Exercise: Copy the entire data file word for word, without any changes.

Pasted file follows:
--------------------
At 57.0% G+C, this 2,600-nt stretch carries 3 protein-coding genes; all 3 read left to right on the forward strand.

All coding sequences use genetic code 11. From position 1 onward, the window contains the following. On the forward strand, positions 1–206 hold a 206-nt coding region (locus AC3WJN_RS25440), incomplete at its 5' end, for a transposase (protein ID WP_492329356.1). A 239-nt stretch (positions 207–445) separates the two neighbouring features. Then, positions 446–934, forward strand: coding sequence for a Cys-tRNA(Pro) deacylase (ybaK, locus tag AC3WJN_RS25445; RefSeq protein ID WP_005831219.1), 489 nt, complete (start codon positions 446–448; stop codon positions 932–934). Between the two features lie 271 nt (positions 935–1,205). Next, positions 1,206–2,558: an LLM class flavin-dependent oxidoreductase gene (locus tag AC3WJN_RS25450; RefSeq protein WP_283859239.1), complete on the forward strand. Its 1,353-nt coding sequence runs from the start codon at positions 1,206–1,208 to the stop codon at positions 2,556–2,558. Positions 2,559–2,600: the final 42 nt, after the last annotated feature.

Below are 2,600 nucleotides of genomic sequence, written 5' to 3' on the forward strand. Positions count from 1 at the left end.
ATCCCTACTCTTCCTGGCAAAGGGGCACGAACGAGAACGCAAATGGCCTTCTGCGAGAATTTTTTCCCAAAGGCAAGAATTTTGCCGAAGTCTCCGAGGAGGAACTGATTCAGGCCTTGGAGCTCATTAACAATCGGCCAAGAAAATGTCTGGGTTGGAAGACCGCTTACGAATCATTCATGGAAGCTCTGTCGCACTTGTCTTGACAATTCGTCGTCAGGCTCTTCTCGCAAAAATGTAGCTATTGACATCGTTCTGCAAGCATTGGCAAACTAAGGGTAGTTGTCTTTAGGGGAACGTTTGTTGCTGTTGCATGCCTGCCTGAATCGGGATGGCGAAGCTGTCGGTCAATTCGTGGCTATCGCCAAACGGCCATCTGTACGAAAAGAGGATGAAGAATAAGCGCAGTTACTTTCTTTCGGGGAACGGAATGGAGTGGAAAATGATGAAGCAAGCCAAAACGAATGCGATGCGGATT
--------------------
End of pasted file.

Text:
At 57.0% G+C, this 2,600-nt stretch carries 3 protein-coding genes; all 3 read left to right on the forward strand.

All coding sequences use genetic code 11. From position 1 onward, the window contains the following. On the forward strand, positions 1–206 hold a 206-nt coding region (locus AC3WJN_RS25440), incomplete at its 5' end, for a transposase (protein ID WP_492329356.1). A 239-nt stretch (positions 207–445) separates the two neighbouring features. Then, positions 446–934, forward strand: coding sequence for a Cys-tRNA(Pro) deacylase (ybaK, locus tag AC3WJN_RS25445; RefSeq protein ID WP_005831219.1), 489 nt, complete (start codon positions 446–448; stop codon positions 932–934). Between the two features lie 271 nt (positions 935–1,205). Next, positions 1,206–2,558: an LLM class flavin-dependent oxidoreductase gene (locus tag AC3WJN_RS25450; RefSeq protein WP_283859239.1), complete on the forward strand. Its 1,353-nt coding sequence runs from the start codon at positions 1,206–1,208 to the stop codon at positions 2,556–2,558. Positions 2,559–2,600: the final 42 nt, after the last annotated feature.

Below are 2,600 nucleotides of genomic sequence, written 5' to 3' on the forward strand. Positions count from 1 at the left end.
ATCCCTACTCTTCCTGGCAAAGGGGCACGAACGAGAACGCAAATGGCCTTCTGCGAGAATTTTTTCCCAAAGGCAAGAATTTTGCCGAAGTCTCCGAGGAGGAACTGATTCAGGCCTTGGAGCTCATTAACAATCGGCCAAGAAAATGTCTGGGTTGGAAGACCGCTTACGAATCATTCATGGAAGCTCTGTCGCACTTGTCTTGACAATTCGTCGTCAGGCTCTTCTCGCAAAAATGTAGCTATTGACATCGTTCTGCAAGCATTGGCAAACTAAGGGTAGTTGTCTTTAGGGGAACGTTTGTTGCTGTTGCATGCCTGCCTGAATCGGGATGGCGAAGCTGTCGGTCAATTCGTGGCTATCGCCAAACGGCCATCTGTACGAAAAGAGGATGAAGAATAAGCGCAGTTACTTTCTTTCGGGGAACGGAATGGAGTGGAAAATGATGAAGCAAGCCAAAACGAATGCGATGCGGATT